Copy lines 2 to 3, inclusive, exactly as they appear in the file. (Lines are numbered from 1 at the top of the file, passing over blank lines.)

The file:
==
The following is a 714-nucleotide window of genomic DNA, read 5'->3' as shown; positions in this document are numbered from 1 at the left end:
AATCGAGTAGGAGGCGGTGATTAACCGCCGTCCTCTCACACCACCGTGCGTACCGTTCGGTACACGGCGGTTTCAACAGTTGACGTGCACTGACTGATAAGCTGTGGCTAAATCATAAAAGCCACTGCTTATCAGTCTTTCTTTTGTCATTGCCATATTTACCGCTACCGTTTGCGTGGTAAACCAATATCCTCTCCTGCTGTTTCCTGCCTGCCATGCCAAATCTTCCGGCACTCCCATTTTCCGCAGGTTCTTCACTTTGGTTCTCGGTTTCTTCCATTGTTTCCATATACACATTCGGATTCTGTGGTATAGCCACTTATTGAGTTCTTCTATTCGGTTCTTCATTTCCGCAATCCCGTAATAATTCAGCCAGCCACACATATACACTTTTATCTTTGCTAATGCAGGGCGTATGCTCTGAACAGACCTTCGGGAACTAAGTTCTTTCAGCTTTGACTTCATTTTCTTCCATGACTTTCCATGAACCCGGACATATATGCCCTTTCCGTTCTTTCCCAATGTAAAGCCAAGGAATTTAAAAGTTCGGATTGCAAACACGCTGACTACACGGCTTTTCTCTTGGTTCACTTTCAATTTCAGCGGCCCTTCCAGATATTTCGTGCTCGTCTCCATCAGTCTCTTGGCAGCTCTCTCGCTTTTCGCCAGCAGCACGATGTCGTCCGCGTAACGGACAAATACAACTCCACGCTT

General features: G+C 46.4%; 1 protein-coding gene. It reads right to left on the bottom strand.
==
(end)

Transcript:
AATCGAGTAGGAGGCGGTGATTAACCGCCGTCCTCTCACACCACCGTGCGTACCGTTCGGTACACGGCGGTTTCAACAGTTGACGTGCACTGACTGATAAGCTGTGGCTAAATCATAAAAGCCACTGCTTATCAGTCTTTCTTTTGTCATTGCCATATTTACCGCTACCGTTTGCGTGGTAAACCAATATCCTCTCCTGCTGTTTCCTGCCTGCCATGCCAAATCTTCCGGCACTCCCATTTTCCGCAGGTTCTTCACTTTGGTTCTCGGTTTCTTCCATTGTTTCCATATACACATTCGGATTCTGTGGTATAGCCACTTATTGAGTTCTTCTATTCGGTTCTTCATTTCCGCAATCCCGTAATAATTCAGCCAGCCACACATATACACTTTTATCTTTGCTAATGCAGGGCGTATGCTCTGAACAGACCTTCGGGAACTAAGTTCTTTCAGCTTTGACTTCATTTTCTTCCATGACTTTCCATGAACCCGGACATATATGCCCTTTCCGTTCTTTCCCAATGTAAAGCCAAGGAATTTAAAAGTTCGGATTGCAAACACGCTGACTACACGGCTTTTCTCTTGGTTCACTTTCAATTTCAGCGGCCCTTCCAGATATTTCGTGCTCGTCTCCATCAGTCTCTTGGCAGCTCTCTCGCTTTTCGCCAGCAGCACGATGTCGTCCGCGTAACGGACAAATACAACTCCACGCTT

General features: G+C 46.4%; 1 protein-coding gene. It reads right to left on the bottom strand.